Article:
Classic Documentary “On Any Sunday” Celebrates 50 Years and Takes Us Back to 1970s Motorcycle Racing
As Brown had just finished his surfing epic Endless summer, he intended to capture motorcycle racing from his own perspective. With the support of his friends Steve McQueen, Malcolm Smith and Mert Lawwill, Brown built the film around action in all disciplines of motorcycle racing. But he focused on the riders, mechanics and the motorcycle community who made the film a tour de force.
Large sections of the film focused on Lawwill’s battle to regain the # 1 Grand National plaque in both track and road races. in races such as the International Six Days Trial and the Baja races. Other segments of the film also extensively documented the rock climbing and practice races.
After consistently finishing on the podium in 1964 and 1965, Lawwill won his first AMA National Title at the Sacramento Mile and ultimately led to his induction into the AMA Hall of Fame. Lawwill also became a renowned designer and builder of motorcycle frames who became a major player in the birth of mountain biking. His designs for mountain bikes have won national and world titles.
Today, 50 years later, Bruce Brown Films released a remastered and digitally enhanced 50th Anniversary Any Sunday version of the movie, and the color correction, image restoration and surround sound upgrade from the original audio and soundtrack takes you straight back to the wild 1970s.
Now, with the advent of YouTube videos, X-Games competitions, and GoPro gear as common as fast food, On Any Given Sunday is a revelation and a reminder of how difficult it was to make a movie 50 years ago.
Brown died in 2017, but this recovered version of Any Sunday will surely cement his legacy as a documentary maker for a new generation of motorcycle fanatics.
And the action was anything but brand specific, as motorcycles from Harley Davidson, Honda, Triumph, Montesa, Husqvarna, Yamaha, Suzuki, BSA, CZ, Bultaco and Hodaka all featured prominently in history.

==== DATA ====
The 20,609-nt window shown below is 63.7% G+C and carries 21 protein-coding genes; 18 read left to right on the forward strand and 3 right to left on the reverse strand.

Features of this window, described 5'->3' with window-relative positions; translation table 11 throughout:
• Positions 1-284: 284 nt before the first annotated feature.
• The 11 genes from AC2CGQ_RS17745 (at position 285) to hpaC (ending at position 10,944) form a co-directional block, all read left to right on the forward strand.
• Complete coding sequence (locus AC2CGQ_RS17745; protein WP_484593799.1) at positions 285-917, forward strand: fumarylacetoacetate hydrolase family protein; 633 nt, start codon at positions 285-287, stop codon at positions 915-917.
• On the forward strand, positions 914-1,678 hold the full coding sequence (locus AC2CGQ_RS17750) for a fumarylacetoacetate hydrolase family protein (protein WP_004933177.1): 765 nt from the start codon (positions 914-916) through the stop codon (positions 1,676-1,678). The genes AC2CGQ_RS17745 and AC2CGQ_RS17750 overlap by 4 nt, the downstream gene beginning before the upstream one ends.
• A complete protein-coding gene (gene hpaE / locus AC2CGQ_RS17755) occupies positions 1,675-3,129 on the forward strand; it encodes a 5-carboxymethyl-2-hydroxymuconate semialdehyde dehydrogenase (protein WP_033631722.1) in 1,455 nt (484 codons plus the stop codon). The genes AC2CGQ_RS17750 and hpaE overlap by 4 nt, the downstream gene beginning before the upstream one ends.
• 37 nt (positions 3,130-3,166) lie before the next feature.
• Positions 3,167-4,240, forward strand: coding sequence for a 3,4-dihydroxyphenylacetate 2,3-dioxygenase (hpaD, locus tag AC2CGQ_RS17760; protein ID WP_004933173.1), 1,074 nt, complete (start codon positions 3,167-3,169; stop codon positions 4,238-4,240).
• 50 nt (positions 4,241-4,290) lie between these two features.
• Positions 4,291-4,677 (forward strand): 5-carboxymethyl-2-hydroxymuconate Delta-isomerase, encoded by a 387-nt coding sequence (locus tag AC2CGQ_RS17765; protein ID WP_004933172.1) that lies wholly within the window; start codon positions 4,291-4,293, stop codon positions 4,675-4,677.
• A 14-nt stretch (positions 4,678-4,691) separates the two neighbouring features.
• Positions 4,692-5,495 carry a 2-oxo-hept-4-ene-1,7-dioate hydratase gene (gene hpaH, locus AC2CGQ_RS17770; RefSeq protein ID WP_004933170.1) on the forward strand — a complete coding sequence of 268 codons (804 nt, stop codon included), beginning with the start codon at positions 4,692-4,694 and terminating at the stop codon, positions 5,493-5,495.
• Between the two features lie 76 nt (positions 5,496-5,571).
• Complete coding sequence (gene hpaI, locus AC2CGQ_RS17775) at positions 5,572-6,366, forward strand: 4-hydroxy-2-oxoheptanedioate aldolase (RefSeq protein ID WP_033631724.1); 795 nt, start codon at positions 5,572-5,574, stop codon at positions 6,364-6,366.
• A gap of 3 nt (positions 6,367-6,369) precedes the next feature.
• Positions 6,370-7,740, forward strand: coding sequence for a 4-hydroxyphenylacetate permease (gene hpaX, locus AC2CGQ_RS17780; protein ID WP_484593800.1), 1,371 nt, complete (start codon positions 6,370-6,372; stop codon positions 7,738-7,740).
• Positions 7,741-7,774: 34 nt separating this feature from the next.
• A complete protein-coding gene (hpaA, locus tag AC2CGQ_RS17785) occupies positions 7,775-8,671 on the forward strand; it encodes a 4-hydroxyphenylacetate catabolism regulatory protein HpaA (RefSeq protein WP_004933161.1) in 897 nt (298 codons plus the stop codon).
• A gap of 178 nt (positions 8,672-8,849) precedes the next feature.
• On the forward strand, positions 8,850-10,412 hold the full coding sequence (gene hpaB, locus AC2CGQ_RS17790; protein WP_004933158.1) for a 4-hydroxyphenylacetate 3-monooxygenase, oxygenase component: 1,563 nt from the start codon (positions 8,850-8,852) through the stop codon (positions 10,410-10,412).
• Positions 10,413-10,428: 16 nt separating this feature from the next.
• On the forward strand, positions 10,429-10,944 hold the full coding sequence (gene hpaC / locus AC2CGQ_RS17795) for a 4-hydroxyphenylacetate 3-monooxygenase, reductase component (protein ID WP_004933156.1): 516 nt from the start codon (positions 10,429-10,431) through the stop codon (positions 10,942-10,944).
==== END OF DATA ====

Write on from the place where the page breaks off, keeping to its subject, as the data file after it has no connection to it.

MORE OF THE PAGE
Brown said that in order to carry out a particular shot, he was forced to adapt his methods to the challenges of filming motorcycle races. For example, he not only had to deal with the vagaries of the weather, but he was also forced to plan to adapt to the conditions.
“You have to find a good place to shoot” Brown spoke of a particularly difficult shot. âWe tried and tried to shoot with a runner covered in mud. We finally got the hang of it, but for a while it seemed like we never would. “
The film was largely supported by McQueen’s company, Solar Productions.
Brown was used to working with long telephoto lenses thanks to his surf film experience, but he was forced to improvise when it came to Any Sunday.
A few of his innovations achieved a mechanical slow motion effect by using 24 volt batteries in his 12 volt film cameras to create the desired effect. Brown also designed and built a helmet camera to be placed on riders and managed to overcome most of the cameras available at the time to capture some fantastic footage of track action.
If you’d like to see the re-released version of On Any Sunday, you can find a location or create your own screening here.